Consequent to the approval of dronedarone, for the indication detailed above – which is not simply for the reduction of AF/AFL (i.e., for prolongation of the time to recurrence, the most common indication for drugs approved for the therapy of AF/AFL) – how are physicians likely to use this drug and what unknowns remain that may be necessary to learn in order to ultimately use dronedarone to its fullest and most appropriate potential.

Perhaps the two major limitations at this point are the limited duration of long-term experience with the drug and limited comparative efficacy and tolerance/safety data.  In the trials outlined in dronedarone’s “odyssey” [2], the duration of follow up was generally 1 year with the longest follow up for any patient approximating 3 years.  Thus, while in these trials dronedarone appeared to be free of the pulmonary, thyroid, and other toxicities that plague the use of amiodarone, we have to recognize that longer exposure without events will truly be required to assure us fully as to its chronic safety profile.  Recall that some of amiodarone’s toxic profile is total dose and time exposure dependent.  Secondly, we have very limited comparative efficacy for dronedarone against other antiarrhythmic agents (AADs).  The only such data that exits is that from the DIONYSOS trial [2] in which dronedarone and amiodarone were compared in a 500 patient trial of only 6 months duration in which dronedarone demonstrated lower efficacy against AF than did amiodarone, but fewer adverse effects and a lower rate of drug withdrawal.  Hence, how it might perform against other AADs either in the suppression of AF/AFL or in a trial similar to ATHENA is unknown.

So, where does all this information leave the clinician who now must incorporate it into his or her armamentarium?  One view might be that given the dramatic outcome events demonstrated in ATHENA, dronedarone should be the first AAD tried in AF/AFL patients with a recent arrhythmic event and the associated cardiovascular risk profile that is part of the indication for this agent – it may be seen as unethical to do otherwise.  Others may have less unbridled enthusiasm preferring to await longer-term safety data than currently exists and more comparative data than currently exists before taking such a strong stance.  Personally, I find myself somewhere in between, but leaning towards the former and would propose that dronedarone has a role in each of the arms of the treatment algorithm outlined in the 2006 ACC/AHA/ESC guidelines [6] as shown in the following figure that I have developed specifically for this manuscript.

Figure 1: A suggestion for the application of dronedarone to the ACC/AHA/ESC algorithm.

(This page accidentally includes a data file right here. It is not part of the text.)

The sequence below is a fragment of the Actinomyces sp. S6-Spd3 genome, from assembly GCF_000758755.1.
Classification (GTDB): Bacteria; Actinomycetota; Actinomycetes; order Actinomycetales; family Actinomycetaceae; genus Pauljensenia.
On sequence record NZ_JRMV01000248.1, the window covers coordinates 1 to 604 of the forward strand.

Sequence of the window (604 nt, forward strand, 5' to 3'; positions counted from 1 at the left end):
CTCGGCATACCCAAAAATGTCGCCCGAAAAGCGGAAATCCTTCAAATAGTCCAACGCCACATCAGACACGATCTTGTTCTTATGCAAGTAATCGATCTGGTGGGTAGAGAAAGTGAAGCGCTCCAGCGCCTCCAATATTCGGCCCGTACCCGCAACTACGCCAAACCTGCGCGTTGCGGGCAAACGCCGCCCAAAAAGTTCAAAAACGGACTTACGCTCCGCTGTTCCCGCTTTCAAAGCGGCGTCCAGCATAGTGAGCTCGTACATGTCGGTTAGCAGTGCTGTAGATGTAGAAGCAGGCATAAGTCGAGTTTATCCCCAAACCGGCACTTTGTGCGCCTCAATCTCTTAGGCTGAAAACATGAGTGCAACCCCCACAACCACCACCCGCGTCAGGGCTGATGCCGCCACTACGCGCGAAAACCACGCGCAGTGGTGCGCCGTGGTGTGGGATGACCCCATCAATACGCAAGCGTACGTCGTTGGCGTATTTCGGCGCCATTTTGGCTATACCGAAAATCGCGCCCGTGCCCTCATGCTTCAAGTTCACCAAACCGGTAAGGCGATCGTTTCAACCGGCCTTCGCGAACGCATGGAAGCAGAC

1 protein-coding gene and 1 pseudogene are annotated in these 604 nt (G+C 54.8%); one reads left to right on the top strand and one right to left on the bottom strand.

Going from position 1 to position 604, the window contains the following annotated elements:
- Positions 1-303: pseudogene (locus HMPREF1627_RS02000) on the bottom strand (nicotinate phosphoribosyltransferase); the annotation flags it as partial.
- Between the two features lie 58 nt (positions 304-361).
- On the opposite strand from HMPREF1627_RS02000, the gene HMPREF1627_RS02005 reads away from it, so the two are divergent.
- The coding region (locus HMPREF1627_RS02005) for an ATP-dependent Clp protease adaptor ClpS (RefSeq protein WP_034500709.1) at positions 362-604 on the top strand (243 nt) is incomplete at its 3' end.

Panel 1:patients with no or minimal heart disease

Panel 2: Patients with hypertension without significant hypertrophy

Panel 3: patients with hypertension with significant hypertrophy: here, there is no significant published data to indicate safety for the specific use of dronedarone

Panel 4: patients with coronary artery disease

Panel 5: patients with heart failure

Panel 6: patients with heart failure in whom dronedarone is contraindicated


  1. Hohnloser SH, Crijns HJGM, van Eickels M, et al. Effect of dronedarone on cardiovascular events in atrial fibrillation. N Engl J Med 2009; 360:668-678.CrossRef  PubMed
  2. Zimetbaum PJ. Dronedarone for atrial fibrillation – an odyssey. N Engl J Med 2009; 360:1811-1813.CrossRef  PubMed
  3. Singh BN, Connolly SJ, Crijns HJGM, et al. Dronedarone for maintenance of sinus rhythm in atrial fibrillation or flutter. N Engl J Med 2007; 357:987-999.CrossRef  PubMed
  4. Touboul P, Brugada J, Capucci A. et al. Dronedarone for prevention of atrial fibrillation: a dose-ranging study. Eur Heart J. 2003;24:1481-1487.CrossRef  PubMed
  5. Kober L, Torp-Pedersen C, McMurray JJV, et al. Increased mortality after dronedarone therapy for severe heart failure. N Engl J Med 2008; 358:2678-2687.CrossRef  PubMed
  6. Fuster V, Ryden LE, Cannom DS, et al. ACC/AHA/ESC 2006 guidelines for the management of patients with atrial fibrillation-executive summary: a report of the American College of Cardiology/American Heart Association Task Force on practice guidelines and the European Society of Cardiology Committee for Practice Guidelines (Writing Committee to Revise the 2001 Guidelines for the Management of Patients with Atrial Fibrillation). Eur Heart J. 2006; 27:1979-2030. CrossRef  PubMed